2019 Election Not Declaration Of War — Buhari

 President Muhammadu Buhari has urged political leaders in the country not to see the forthcoming 2019 general election as a declaration of war but a contest that is based on principles, programmes, and aspirations that should uplift the nation.
He said rather than divide the nation, elections should cement the Nigerian people’s brotherhood and unity.
President Buhari made the call at the launch of ‘My Transition Hours’, a memoir of former President Goodluck Ebele Jonathan on the 2015 general elections.
The president said he would always remain grateful to his predecessor whose time as leader, he said, was still ahead of him.
The president, who was represented at the occasion by Boss Mustapha, Secretary to the Government of the Federation (SGF) on Tuesday in Abuja, said Jonathan – by his singularly act – has written his name in the annals of the country and beyond the African continent, and would be remembered for his courage.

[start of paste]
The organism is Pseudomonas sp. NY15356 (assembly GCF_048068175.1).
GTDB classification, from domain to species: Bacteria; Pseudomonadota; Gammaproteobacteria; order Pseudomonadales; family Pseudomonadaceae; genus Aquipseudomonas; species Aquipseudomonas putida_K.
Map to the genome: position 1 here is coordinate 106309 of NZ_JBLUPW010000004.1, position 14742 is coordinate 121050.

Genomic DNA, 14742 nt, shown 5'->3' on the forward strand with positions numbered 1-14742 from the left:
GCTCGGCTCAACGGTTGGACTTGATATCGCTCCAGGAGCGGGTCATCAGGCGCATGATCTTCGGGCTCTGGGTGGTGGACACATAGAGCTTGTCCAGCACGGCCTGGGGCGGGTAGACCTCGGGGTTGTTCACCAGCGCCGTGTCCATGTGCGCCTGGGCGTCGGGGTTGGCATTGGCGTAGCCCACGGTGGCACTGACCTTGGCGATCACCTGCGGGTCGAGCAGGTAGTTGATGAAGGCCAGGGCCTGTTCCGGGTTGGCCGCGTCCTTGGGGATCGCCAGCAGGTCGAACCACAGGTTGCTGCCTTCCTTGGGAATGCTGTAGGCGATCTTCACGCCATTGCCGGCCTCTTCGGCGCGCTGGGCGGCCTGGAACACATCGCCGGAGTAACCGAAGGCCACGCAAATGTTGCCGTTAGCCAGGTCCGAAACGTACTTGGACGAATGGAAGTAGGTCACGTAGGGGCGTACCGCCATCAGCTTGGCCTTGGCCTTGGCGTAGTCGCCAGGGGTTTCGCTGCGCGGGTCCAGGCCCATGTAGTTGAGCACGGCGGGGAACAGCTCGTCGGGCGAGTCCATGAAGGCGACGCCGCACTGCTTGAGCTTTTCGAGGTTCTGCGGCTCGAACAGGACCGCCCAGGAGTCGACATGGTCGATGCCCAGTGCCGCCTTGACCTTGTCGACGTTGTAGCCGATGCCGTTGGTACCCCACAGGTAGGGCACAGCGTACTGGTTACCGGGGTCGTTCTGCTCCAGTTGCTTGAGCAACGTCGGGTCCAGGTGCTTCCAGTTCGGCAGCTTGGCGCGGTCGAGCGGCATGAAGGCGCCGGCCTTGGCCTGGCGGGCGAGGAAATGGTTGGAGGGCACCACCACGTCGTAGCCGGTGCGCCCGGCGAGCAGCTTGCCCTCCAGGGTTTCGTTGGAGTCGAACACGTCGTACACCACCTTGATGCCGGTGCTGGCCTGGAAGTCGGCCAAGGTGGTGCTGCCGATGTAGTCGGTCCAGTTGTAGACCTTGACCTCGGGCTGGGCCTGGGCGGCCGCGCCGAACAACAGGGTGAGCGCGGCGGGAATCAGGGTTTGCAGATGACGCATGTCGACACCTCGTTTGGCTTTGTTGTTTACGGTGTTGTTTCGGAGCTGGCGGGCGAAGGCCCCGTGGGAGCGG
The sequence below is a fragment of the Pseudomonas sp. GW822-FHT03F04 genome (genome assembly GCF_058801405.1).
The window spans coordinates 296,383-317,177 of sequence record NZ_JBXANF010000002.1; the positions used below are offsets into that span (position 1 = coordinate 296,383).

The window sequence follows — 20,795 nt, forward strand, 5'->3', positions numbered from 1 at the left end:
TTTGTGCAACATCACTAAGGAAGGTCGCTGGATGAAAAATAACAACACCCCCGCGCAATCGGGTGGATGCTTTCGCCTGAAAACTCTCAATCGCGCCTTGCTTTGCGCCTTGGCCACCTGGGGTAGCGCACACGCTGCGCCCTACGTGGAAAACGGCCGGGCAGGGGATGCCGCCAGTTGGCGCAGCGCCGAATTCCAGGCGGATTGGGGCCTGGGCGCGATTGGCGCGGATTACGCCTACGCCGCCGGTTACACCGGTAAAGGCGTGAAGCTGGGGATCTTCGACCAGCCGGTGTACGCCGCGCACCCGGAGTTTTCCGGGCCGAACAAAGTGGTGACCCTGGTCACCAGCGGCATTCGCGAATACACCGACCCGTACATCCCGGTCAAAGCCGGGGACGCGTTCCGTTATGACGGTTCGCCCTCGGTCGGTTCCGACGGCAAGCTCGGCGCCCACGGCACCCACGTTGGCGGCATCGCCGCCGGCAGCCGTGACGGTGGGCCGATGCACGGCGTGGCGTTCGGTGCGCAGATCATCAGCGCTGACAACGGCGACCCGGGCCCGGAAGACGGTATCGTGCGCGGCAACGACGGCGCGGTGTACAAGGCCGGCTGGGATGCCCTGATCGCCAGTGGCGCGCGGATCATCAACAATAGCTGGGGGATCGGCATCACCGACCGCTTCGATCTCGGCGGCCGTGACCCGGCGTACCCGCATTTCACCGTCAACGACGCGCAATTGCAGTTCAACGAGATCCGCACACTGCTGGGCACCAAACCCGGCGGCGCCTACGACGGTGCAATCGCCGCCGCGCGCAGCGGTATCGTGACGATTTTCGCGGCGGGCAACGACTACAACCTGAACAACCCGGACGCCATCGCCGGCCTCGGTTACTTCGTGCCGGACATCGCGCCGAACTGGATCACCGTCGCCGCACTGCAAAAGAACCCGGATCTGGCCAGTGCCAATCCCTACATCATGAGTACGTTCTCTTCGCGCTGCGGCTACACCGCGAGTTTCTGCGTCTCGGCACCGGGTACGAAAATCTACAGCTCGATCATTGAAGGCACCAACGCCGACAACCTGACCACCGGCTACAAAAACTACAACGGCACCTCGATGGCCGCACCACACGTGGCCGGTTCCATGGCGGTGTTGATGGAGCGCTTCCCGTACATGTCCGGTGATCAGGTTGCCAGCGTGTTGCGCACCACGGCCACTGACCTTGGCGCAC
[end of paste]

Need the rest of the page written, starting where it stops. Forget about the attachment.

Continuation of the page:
Buhari hailed his predecessor for voluntarily conceding defeat in the 2015 general elections, describing him as a true democrat.
According to President Buhari, Nigerians should build a nation that would outlive the present generation.
“If Nigeria progresses, we all progress but if she fails, no one will be spared. Your Excellency, accept my personal respect and expression of deep appreciation of what you have done for this country. You are a leader of the past, of now and of the future; you will rise again; I wish you the best you wish yourself,” Buhari said.
He called on Nigerians to see elections as contests and should be done in free, fair and peaceful environment.
He said Nigerians should eschew bitterness, bigotry, hate speech and “promote Nigeria for us and generation yet unborn.”
Jonathan, however, condemned any act of inducement of voters and vote buying during elections in the country, adding that the act was contrary to democratic norms and therefore, wrong.
Eyes of lagos gathered that,the former president, in his remarks, said the book was not his biography but a short memoir on the 2015 general elections.
He said that vote buying, which was gradually replacing other forms of electoral malpractices, had become scandalous and placed the country in bad light.
He pointed out that voters inducement through engraving of pictures of candidates and political party logos on gift items during elections was another rampant strategy of vote buying.
He advised the Independent National Electoral Commission (INEC) to borrow a leaf from other African countries and create polling centres in public places such as schools where classrooms were used for voting to make it difficult for vote buying.